Coastal communities from Parksville to Placentia are watching tomorrow’s federal budget closely for funding to restore the cuts to coast guard services that have closed bases across the country, putting communities at risk. “Our communities rely on the coast guard. Seconds matter when there’s an emergency, but Prime Minister Harper is gutting our coast guard services,” said Keith Sullivan, President of Unifor’s Fish, Food, and Allied Workers (FFAW). Read the rest here 20:27

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Menendez, Pallone hope to ban Atlantic offshore drilling

Offshore drilling would be banned in the Atlantic Ocean under legislation Sen. Robert Menendez and Rep. Frank Pallone say they will introduce in both chambers this week. The New Jersey Democrats announced the legislation on Monday, the five-year anniversary of the Deepwater Horizon oil spill in the Gulf of Mexico. Pallone said the Deepwater Horizon spill is a reminder of the lasting environmental and economic damage that oil spills can cause. Read the rest here 18:26

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‘The Hole’ a spawning sanctuary for big fish?

The Georgetown Hole is the stuff of legend — tiers and tiers of deep ocean ledges swarmed by species after species of fish. It’s the generations-old “sweet spot” where boats once pulled holds full of the monsters seen in the old photos, game fish almost as big as a man. Now regulators want to put the bottom off-limits as a marine spawning sanctuary to help restore the overall stock and maybe bring back those monster fish. Read the rest here 15:00

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NMFS proposes reclassifying the humpback whale into 14 distinct population segments

humpback whale rangeNOAA Fisheries  NMFS proposed today to reclassify the humpback whale into 14 distinct population segments under the Endangered Species Act, providing a more tailored conservation approach for U.S. fisheries managers. Protection and restoration efforts over the past 40 years have led to an increase in numbers and growth rates for humpback whales in many areas. The humpback whale is currently listed as endangered throughout its range. The proposed rule finds that ten of those 14 populations (see below) do not warrant ESA listing. Read it here 14:41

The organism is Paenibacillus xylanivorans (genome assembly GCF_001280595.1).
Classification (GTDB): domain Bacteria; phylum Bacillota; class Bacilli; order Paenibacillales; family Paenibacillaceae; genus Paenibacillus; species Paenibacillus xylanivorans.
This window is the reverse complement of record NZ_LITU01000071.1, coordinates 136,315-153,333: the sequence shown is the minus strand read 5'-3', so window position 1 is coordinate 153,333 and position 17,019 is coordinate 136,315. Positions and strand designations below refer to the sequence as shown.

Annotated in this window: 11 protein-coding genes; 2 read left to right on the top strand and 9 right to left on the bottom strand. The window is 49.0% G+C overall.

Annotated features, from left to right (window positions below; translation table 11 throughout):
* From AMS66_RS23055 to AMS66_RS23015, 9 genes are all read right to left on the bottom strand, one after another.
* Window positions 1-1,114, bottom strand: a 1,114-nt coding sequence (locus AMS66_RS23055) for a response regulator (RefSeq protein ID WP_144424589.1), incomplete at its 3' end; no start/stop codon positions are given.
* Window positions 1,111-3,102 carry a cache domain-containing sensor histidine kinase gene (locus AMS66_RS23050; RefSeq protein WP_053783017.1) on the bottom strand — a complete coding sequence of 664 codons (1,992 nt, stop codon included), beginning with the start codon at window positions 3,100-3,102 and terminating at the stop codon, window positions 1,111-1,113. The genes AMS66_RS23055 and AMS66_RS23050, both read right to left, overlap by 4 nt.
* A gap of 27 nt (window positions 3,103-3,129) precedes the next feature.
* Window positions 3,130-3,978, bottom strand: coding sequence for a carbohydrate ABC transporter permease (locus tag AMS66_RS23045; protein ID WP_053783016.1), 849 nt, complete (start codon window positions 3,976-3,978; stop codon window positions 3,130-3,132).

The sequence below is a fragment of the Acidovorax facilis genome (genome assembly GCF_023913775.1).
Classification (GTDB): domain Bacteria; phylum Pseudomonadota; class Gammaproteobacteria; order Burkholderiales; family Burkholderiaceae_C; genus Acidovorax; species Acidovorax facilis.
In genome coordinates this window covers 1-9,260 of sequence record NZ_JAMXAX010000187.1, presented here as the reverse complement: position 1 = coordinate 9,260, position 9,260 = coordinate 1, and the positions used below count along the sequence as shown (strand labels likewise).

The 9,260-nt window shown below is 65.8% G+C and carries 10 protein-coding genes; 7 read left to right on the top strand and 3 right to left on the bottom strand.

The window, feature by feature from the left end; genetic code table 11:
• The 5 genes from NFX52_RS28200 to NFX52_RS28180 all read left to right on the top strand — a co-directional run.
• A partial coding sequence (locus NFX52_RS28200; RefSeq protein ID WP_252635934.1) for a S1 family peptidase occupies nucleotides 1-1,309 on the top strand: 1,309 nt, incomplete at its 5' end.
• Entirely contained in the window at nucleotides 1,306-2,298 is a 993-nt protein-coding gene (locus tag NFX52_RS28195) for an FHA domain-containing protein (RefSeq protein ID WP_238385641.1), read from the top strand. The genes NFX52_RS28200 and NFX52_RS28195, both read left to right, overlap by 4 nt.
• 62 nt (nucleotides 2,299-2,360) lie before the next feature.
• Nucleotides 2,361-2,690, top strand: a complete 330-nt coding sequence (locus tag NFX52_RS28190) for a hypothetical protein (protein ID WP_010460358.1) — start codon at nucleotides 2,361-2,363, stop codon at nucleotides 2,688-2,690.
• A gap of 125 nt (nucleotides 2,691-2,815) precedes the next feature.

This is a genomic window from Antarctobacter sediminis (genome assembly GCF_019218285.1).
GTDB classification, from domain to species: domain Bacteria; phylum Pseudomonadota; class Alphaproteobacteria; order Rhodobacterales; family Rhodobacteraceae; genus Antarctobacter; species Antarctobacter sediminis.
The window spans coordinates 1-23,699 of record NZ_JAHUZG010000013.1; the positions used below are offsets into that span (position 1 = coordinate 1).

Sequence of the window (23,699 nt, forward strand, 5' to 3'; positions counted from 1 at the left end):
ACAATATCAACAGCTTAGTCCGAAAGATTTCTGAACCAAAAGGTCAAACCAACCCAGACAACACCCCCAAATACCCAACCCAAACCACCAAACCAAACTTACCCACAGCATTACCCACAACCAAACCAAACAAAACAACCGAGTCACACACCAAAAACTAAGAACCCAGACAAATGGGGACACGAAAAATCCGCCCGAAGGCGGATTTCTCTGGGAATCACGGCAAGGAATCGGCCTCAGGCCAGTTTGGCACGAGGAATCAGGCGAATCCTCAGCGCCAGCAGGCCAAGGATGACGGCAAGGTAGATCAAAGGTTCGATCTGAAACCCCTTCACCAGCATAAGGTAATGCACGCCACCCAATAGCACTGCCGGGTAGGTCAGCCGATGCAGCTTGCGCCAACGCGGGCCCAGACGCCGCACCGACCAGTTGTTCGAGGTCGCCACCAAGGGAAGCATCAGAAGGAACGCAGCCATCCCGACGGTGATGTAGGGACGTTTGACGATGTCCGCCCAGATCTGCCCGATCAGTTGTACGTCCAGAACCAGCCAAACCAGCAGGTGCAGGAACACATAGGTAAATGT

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Louisiana Fisheries Forward’s shrimp and crab fisheries Dock day planned for Wednesday in Larose

Wednesday’s dock day will offer industry updates and hands-on demonstrations. It is designed to keep Lafourche and Terrebonne area commercial fishermen up to date on new technology, best practices for quality and handling and safety news and regulations. Specific topics include fishery task force updates, TEDs, shark guards and gear modifications, LaTer Direct Seafood, boat freezer applications, safety demonstrations and nano-ice machine demonstrations. Read the rest here  14:14

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On BP oil spill anniversary, ex-NOAA director urges major changes in federal spill contingency plan

Five years after the BP oil spill, the National Contingency Plan used by federal agencies to respond to major environmental threats still needs to be revamped to adjust to the lessons from the 2010 Gulf of Mexico disaster, said , a marine biologist who ran the National Oceanic and Atmospheric Administration during the spill. During the BP spill, Lubchenco said, federal responders were forced to adapt on the run. (They fell flat on their faces!) Read the rest here 12:06

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Europeans call for more fishing industry support

EUROPEANS believe the fishing industry has a vital role to play in feeding a growing world population but have accused governments of failing to do enough to support the sector. The findings come in the first ever pan-European survey of attitudes among consumers towards the fishing industry and to eating fish as part of their regular diet. Read the rest here 09:48

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Some better news for haddock, and fishermen. Really?

THE GLOOMY clouds hanging over New England’s fisheries lifted a bit last week when the NOAA reported that several species were no longer overfished off US shores, including haddock in the Gulf of Maine. Regardless, a battle continues between the fishing industry, environmentalists, and regulators as to the extent that some types of fishing affect the ocean floor’s ecosystem. In a new effort to study those impacts, the New England Fishery Management Council is expected to vote Thursday on creating a 55-square-nautical-mile reference research area. Read the rest here 07:44